Wilder Harlow is a weird, lonely teenager when his warring parents bring him to a New England seaside town for the summer. There, he meets the best friends he will ever have, Harper and Nat; they spend their days swimming and boating, and talking about the mysterious Dagger Man who haunts the bedrooms of the town’s children at night. But as they swim, and fall in love, and dare one another, they discover a horror far worse than the Dagger Man’s shadowy presence – a murder that will follow Wilder for decades. “There’s a look in her eye like she knows, somewhere deep down, that her time will be cut short,” he says later. “It’s strangely common, I have found, with photographs of the dead. It’s there in their faces – what’s to come. But of course that can’t be true. It’s us who are left behind who see it. Who put it there.”
Looking Glass Sound (Viper), the latest thriller from The Last House on Needless Street author Catriona Ward, opens as a coming-of-age story told through Wilder’s unpublished memoir of his childhood. But it becomes something much deeper and stranger when we meet Wilder in adulthood and learn about stories layered on top of stories, horrors piled on horrors. Eerie and disturbing, it is another darkly atmospheric slice of the literary horror/thriller genre that Ward is making her own.
Will Dean’s The Last Thing to Burn is one of the most terrifying thrillers I’ve read in years, so I couldn’t wait to get my hands on his latest, The Last Passenger (Hodder & Stoughton). The premise is excellent: Caz and her boyfriend, Pete, board a luxury ocean liner for a trip across the Atlantic to New York. But when Caz wakes up the next morning, the huge vessel is entirely empty. “Not a single human being on any of the windswept decks or promenades,” she says. “Nobody waiting by the lifeboats. The breeze blows my hair over my face and I start to panic. It’s as if I’m trapped on a runaway train. No, this is worse. The RMS Atlantica is steaming out into the ocean and I am the only person on board.”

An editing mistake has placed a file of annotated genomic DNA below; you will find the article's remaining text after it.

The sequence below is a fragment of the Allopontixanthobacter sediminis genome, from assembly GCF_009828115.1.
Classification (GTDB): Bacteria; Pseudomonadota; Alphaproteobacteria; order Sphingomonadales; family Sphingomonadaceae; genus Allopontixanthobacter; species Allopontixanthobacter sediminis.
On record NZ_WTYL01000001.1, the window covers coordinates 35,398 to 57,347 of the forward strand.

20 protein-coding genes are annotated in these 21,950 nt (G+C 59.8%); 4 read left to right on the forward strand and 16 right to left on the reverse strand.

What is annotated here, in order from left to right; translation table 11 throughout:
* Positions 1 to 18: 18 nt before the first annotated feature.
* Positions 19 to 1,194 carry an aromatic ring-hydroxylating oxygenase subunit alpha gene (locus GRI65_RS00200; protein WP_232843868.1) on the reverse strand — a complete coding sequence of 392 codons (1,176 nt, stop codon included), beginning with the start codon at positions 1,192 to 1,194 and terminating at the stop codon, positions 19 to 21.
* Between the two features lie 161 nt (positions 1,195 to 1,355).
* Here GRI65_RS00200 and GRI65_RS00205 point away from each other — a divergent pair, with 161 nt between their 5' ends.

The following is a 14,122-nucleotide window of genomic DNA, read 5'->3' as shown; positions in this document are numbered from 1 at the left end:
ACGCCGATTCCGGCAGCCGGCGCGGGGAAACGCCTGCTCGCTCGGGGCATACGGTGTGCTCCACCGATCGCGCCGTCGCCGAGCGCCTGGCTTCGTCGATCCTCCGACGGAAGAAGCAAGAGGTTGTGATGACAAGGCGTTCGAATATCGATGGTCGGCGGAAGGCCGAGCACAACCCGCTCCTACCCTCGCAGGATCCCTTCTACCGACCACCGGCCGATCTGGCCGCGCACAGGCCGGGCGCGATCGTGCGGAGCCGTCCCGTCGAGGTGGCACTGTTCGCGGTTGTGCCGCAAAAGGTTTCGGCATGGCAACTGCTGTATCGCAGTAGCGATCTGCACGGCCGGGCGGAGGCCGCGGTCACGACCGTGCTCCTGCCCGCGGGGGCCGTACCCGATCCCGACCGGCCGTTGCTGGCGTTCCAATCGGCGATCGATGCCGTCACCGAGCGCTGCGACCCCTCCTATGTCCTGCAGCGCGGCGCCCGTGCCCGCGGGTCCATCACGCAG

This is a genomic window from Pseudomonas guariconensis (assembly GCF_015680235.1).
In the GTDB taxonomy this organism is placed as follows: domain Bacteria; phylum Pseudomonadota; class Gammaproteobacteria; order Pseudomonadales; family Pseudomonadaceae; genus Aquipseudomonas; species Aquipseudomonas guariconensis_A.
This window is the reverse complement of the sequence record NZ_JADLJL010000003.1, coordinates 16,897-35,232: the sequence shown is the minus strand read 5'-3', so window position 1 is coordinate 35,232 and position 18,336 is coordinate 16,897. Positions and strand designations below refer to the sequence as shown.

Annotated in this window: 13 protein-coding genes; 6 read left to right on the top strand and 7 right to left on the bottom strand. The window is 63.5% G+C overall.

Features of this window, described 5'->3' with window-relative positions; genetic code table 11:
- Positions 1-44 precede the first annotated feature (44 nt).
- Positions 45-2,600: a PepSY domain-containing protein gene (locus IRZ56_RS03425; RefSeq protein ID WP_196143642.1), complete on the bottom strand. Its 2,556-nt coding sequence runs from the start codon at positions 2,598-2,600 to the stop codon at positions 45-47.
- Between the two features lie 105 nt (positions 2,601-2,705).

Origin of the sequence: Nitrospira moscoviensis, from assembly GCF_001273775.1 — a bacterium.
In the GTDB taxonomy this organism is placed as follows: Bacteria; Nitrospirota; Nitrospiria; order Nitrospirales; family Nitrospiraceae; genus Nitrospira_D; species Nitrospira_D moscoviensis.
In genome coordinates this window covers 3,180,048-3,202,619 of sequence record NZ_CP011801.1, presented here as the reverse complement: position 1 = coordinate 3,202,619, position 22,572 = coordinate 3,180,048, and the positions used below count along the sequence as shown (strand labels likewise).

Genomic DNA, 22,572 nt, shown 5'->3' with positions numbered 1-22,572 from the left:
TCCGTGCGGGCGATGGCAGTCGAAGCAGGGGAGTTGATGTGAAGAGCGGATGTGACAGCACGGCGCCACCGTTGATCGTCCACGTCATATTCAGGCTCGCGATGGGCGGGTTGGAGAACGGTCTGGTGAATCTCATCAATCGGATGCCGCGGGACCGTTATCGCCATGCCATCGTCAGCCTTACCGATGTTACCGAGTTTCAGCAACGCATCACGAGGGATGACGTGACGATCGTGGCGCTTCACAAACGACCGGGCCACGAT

Supernatural explanations aside, this seems an impossible trick for a writer to pull off satisfactorily, but Dean, who also writes the excellent Tuva Moodyson crime series, makes it work. I won’t tell you how, because it would spoil this mile-a-minute, bite-your-nails-to-the-quick ride of a novel, but I will tell you to trust this writer, because I guarantee you’ll enjoy where he takes you. Extra kudos for the final twist, which brought me great pleasure.
Fans of intelligent, heart-stopping thrillers should pick up the latest in the Casey Benedict series from Holly Watt, The End of the Game (Raven Books). Watt is an investigative journalist who worked on stories including MPs’ expenses and the Panama Papers, and her experience makes her heroine Casey, top reporter at the London Post, leap off the page. This time round, Casey is at the races when she sees a man being chased and steps in to save his life. She then finds herself investigating a sophisticated gambling operation that stretches around the world. This is clever, intriguing, fast-moving writing, with a protagonist who won’t let go of a story. The final chase scene, involving a chair lift across snowy mountains, is one of the best I’ve read.
Taylor Adams is having a lot of fun in The Last Word (Hodder & Stoughton), in which Emma, “slumming on Amazon’s bargain and free listings”, discovers it was a very bad idea to give the latest cheap ebook she’s bought, schlock horror Murder Mountain by HG Kane, a one-star review. Kane responds, asking her to take it down: “I spent six months writing Murder Mountain. It took you just a few seconds to type that hateful review and tarnish all my hard work.”
House-sitting on a remote beach on the Washington coast, Emma refuses. Then, on her screen, “another message from the author – now tinged with menace. ‘I won’t ask you again.’” Emma starts hearing strange noises at night; sees a figure in her bedroom; finds the internet down and the phone lines cut. It’s not hard to guess where this is going, but Adams, author of No Exit, is great on building suspense as Emma – a troubled, tough and intriguing protagonist – tries to batten down the hatches in her lonely hideaway. Definitely five stars (not that I’d dare to give it any less).
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